My introduction to the life story of Helen Keller was through the film, The Miracle Worker. With the help of the acting brilliance of Anne Bancroft and Patty Duke, I watched the impaired little girl transform not only herself but her family and teacher by her determination to overcome the loss of sight and hearing because of an illness in her infancy.
If you have seen this film, maybe you had the same reaction to Helen’s bravery when she, faced with the desertion of her teacher, breaks free of her family’s indulgence of her impairments and proves she is capable of learning.
In the film, she stumbles from one object to another in her front yard, naming each as her teacher had signed them to her, giving her utmost effort to vocalize words she has never heard.
During those moments in the film, I cheer for that little girl, fighting all the odds, including the people who loved her most, to be more, have more, achieve more than anyone believed she could, including her teacher.
By her supreme effort to prove she is capable of more than being a sightless, voiceless creature to be pitied, Helen is transformed into a heroine and a champion of those less fortunate.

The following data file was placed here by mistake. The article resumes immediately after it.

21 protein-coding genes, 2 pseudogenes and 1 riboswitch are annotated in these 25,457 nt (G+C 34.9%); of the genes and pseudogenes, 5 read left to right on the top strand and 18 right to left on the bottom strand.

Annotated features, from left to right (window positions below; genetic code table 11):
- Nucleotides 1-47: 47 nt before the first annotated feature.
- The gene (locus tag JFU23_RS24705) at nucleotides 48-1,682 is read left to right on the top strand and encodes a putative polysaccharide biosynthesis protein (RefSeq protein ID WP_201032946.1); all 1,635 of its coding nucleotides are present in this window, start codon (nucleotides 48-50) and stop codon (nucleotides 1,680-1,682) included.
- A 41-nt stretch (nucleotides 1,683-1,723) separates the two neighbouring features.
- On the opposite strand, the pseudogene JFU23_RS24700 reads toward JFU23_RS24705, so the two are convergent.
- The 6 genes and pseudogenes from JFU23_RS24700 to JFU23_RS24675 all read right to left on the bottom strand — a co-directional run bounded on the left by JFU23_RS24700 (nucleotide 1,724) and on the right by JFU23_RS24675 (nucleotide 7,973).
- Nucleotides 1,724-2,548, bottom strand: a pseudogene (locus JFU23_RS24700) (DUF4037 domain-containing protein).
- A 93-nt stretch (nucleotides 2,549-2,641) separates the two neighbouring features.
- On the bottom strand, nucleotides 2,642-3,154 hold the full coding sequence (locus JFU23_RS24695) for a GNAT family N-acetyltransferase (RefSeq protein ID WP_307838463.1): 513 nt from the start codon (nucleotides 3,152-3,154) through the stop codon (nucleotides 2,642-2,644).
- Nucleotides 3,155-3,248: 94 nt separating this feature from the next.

That story, the legend the film created, has always inspired me and probably, with the help of women in my life and in my family who, in spite of adversity, kept faith with themselves, gave me the foundation that has seen me through my own, though meager in comparison, adversity. Women who, for their families and friends, follow their dreams, protect and provide for their children, stand by the men they love, even if they fall short of reaching their life’s goal, never give up. Always adjusting, altering, sacrificing to meet the needs of the people they love.
These qualities are part of what make us all capable of heroism, at least in the eyes of those we love. When my father returned home as a veteran, there were no jobs. Despite his experience as an Army officer, the only work he could find was as a farm laborer, picking potatoes. He had to provide for his wife and children and he did this back-breaking work to ensure than none of us went hungry. While he was bending beneath the weight of this burden, my mother was working nights in the canning factory.
My mother’s memoir of her WWII experiences is Following the Troops. She was proud of my father, even when she was run out of Boston because of him.
I’m an author and I write about women who, despite uncertainty, disadvantage or disappointment, take on life on their own terms, finding the men they need along the way, chasing them down when they have to.